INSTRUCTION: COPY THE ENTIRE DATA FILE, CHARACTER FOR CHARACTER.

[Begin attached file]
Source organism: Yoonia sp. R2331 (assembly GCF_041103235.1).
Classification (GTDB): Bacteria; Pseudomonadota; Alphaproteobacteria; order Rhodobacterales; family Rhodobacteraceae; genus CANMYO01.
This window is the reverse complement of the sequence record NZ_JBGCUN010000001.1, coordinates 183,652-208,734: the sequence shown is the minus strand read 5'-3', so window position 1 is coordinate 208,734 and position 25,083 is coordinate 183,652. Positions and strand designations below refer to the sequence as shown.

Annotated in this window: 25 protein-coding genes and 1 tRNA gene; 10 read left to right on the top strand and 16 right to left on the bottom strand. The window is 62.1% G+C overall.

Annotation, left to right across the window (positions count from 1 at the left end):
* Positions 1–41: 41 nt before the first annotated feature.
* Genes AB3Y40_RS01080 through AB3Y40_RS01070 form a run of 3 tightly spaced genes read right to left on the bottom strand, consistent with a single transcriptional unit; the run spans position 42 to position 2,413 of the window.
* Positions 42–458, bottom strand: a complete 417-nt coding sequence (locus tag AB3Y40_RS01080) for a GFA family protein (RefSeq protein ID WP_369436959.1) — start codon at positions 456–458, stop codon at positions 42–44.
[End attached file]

Source organism: Yoonia sp. R2331 (assembly GCF_041103235.1).
Classification (GTDB): Bacteria; Pseudomonadota; Alphaproteobacteria; order Rhodobacterales; family Rhodobacteraceae; genus CANMYO01.
This window is the reverse complement of the sequence record NZ_JBGCUN010000001.1, coordinates 183,652-208,734: the sequence shown is the minus strand read 5'-3', so window position 1 is coordinate 208,734 and position 25,083 is coordinate 183,652. Positions and strand designations below refer to the sequence as shown.

Annotated in this window: 25 protein-coding genes and 1 tRNA gene; 10 read left to right on the top strand and 16 right to left on the bottom strand. The window is 62.1% G+C overall.

Annotation, left to right across the window (positions count from 1 at the left end):
* Positions 1–41: 41 nt before the first annotated feature.
* Genes AB3Y40_RS01080 through AB3Y40_RS01070 form a run of 3 tightly spaced genes read right to left on the bottom strand, consistent with a single transcriptional unit; the run spans position 42 to position 2,413 of the window.
* Positions 42–458, bottom strand: a complete 417-nt coding sequence (locus tag AB3Y40_RS01080) for a GFA family protein (RefSeq protein ID WP_369436959.1) — start codon at positions 456–458, stop codon at positions 42–44.